Sunday, September 15, 2013

Poaching of Asian elephants for Ivory

The continually growing human population of tropical Asia has encroached on the elephant's dense but dwindling forest habitat. About 20% of the world's human population lives in or near the present range of the Asian elephant.

Conflict, loss of land and hunting

Fierce competition for living space has resulted in human suffering, a dramatic loss of forest cover, and reduced Asian elephant numbers to between 25,600 and 32,750 animals in the wild.
Asian elephant populations are highly fragmented, with fewer than 10 populations comprising more than 1,000 individuals in a contiguous area, greatly decreasing their chances for survival.

Most of the national parks and reserves where elephants occur are too small to accommodate viable elephant populations. The conversion of forested areas to agricultural use also leads to serious elephant-human conflicts. In India, up to 300 people are killed by elephants each year.

Habitat loss and fragmentation

In the face of rapidly growing human populations, the Asian elephants' habitat is shrinking fast and wild elephant populations are mostly small, isolated, and unable to mingle as ancient migratory routes are cut off by human settlements.

Large development projects (such as dams, roads, mines and industrial complexes), plantations and spreading human settlements have fragmented what was once contiguous elephant habitat into small fragments.

Incidents of elephants raiding crops and villages are on the rise. This causes losses to human property and, sometimes, human lives. Retaliation by

villagers often results in killings of these elephants. Experts already consider such confrontations to be the leading cause of elephant deaths in Asia.

In some countries, the government provides compensation for crop damage or deaths caused by elephants, but there is still often strong political pressure on wildlife authorities to eliminate elephants near populated regions. As human populations increase, elephant-human conflicts are likely to rise.

Illegal hunting and trade
In Asian elephants, only males carry tusks and therefore poaching is aimed exclusively at males. Selective removal of tuskers for their ivory may lead to an increase in the proportion of tuskless males in the population.

Poaching of Asian elephants for ivory and meat remains a serious problem in many countries, especially in southern India (where 90% of the bulls are tuskers) and in north-east India where some people eat elephant meat.

A 1997 TRAFFIC report indicated that, seven years after international trade in ivory was banned, illegal commerce continued in the Far East, with South Korea and Taiwan being major markets. However, most of this illegal ivory appeared to come from African sources, rather than from Asian elephants.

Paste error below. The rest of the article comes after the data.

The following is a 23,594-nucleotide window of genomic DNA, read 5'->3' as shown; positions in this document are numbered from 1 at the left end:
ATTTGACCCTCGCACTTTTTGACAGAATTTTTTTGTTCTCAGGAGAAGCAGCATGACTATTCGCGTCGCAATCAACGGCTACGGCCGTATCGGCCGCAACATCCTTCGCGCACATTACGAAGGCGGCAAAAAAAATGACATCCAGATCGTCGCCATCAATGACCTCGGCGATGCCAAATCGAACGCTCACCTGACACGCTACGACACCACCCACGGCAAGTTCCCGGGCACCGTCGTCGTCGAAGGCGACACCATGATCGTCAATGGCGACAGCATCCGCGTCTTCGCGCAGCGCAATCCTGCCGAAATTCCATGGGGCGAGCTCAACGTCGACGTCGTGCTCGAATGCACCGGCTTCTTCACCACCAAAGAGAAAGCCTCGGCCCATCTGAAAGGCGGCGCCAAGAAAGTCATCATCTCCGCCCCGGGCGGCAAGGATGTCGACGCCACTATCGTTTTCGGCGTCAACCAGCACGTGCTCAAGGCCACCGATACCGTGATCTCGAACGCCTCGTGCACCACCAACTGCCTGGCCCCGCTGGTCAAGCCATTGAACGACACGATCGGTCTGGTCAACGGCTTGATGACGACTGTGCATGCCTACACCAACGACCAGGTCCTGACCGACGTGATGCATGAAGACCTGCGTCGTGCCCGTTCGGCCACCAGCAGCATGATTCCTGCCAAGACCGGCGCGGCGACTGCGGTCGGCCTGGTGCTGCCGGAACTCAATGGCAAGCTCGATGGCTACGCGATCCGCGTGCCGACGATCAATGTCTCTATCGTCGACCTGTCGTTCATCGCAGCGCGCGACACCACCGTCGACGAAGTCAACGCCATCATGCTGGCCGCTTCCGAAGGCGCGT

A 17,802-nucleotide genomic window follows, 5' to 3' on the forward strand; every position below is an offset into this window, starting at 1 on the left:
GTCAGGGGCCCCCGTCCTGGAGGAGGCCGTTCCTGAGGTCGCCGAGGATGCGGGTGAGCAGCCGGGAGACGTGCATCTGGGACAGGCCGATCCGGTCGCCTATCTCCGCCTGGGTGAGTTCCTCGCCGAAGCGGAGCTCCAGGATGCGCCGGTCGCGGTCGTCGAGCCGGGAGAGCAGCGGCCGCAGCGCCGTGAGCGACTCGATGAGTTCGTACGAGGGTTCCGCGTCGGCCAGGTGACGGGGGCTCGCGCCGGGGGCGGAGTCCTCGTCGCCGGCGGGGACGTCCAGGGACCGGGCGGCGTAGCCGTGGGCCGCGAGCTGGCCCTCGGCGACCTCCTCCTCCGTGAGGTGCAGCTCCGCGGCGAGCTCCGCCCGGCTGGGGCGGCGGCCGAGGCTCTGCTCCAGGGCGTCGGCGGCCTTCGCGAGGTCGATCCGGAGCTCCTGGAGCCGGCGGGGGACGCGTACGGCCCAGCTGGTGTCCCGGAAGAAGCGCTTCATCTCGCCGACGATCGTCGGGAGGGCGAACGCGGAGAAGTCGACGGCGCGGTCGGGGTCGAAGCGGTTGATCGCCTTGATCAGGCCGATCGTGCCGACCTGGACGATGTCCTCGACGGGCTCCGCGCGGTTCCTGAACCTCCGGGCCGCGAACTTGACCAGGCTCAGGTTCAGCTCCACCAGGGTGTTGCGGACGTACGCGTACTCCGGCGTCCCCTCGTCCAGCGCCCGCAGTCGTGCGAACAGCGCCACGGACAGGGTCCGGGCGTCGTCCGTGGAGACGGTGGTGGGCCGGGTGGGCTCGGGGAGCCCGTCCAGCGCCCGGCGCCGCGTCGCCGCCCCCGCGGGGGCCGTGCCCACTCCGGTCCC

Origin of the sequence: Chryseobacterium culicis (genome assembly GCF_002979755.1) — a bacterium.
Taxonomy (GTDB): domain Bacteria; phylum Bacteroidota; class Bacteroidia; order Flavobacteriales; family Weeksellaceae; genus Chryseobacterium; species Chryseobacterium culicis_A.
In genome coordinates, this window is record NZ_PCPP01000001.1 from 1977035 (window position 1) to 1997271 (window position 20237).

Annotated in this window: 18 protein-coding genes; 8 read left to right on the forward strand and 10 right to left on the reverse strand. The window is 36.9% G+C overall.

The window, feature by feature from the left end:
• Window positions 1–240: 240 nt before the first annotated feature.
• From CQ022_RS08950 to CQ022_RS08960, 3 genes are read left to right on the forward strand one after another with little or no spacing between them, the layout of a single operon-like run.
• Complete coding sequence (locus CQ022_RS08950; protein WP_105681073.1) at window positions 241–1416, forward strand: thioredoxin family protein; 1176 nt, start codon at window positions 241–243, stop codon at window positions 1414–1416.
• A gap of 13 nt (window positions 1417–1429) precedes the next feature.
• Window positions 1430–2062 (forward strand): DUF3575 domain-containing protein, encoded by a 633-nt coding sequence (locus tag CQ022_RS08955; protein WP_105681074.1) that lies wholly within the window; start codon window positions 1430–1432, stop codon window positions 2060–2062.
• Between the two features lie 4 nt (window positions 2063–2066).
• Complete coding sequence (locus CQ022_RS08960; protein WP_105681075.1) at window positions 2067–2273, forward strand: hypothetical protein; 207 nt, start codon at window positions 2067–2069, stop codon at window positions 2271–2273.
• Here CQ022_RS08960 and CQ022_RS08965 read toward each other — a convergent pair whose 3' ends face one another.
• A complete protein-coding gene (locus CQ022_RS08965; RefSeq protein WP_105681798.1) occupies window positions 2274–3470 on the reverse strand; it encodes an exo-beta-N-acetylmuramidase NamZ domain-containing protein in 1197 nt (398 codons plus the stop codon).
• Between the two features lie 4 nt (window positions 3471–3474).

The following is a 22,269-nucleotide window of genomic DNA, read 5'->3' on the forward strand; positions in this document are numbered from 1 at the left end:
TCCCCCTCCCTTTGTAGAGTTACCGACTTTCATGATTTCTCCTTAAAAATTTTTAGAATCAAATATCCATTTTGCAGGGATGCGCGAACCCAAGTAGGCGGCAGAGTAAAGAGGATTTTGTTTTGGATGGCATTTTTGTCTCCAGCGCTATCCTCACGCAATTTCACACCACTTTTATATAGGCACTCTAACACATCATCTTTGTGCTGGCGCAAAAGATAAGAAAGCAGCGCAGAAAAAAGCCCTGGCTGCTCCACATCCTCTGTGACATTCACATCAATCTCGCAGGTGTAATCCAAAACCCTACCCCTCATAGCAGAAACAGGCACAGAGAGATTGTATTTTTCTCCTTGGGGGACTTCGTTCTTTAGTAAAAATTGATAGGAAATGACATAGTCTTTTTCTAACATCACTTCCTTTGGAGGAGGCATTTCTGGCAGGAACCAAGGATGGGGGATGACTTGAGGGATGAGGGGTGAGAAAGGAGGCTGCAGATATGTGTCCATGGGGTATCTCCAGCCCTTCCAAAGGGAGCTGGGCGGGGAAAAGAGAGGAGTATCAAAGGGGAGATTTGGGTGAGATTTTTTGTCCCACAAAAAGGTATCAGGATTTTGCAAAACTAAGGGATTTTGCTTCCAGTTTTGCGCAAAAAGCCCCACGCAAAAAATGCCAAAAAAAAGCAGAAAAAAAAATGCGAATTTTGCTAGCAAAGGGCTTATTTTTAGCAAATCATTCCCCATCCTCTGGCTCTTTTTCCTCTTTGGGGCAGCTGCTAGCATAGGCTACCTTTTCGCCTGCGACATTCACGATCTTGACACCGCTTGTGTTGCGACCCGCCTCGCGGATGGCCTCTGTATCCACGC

Capture of wild elephants

The capture of wild elephants for domestic use has become a threat to wild populations where numbers have been seriously reduced. India, Vietnam, and Myanmar have banned capture in order to conserve their wild herds, but in Myanmar elephants are still caught each year for the timber industry or the illegal wildlife trade.

Unfortunately, crude capture methods have led to a high mortality level. Efforts are being made not only to improve safety but also to encourage captive breeding rather than taking from the wild. With nearly 30% of the remaining Asian elephants in captivity, attention needs to be paid to improved care and, where appropriate, reintroduction of individuals into the wild.

Genetic threat
There has been concern about the genetic effects of reduced numbers of male big tuskers. The danger arises when they are eliminated, and poachers find it worthwhile to kill immature males for their small tusks. When tuskers are killed, the number of males in a population decreases, resulting in skewed sex ratios. This may lead to inbreeding and eventually to high juvenile mortality and overall low breeding success. Removing large tuskers also reduces the probability that these longer-ranging loners will mate and exchange genes with females of different sub-populations.

In the early 1990s, an outbreak of haemorrhagic septicaemia, a cattle disease rare among elephants, was responsible for the deaths of several animals in Sri Lanka's Uda Walawe National Park in May 1994. In small herds of elephants, epidemics such as this could wipe out entire groups.

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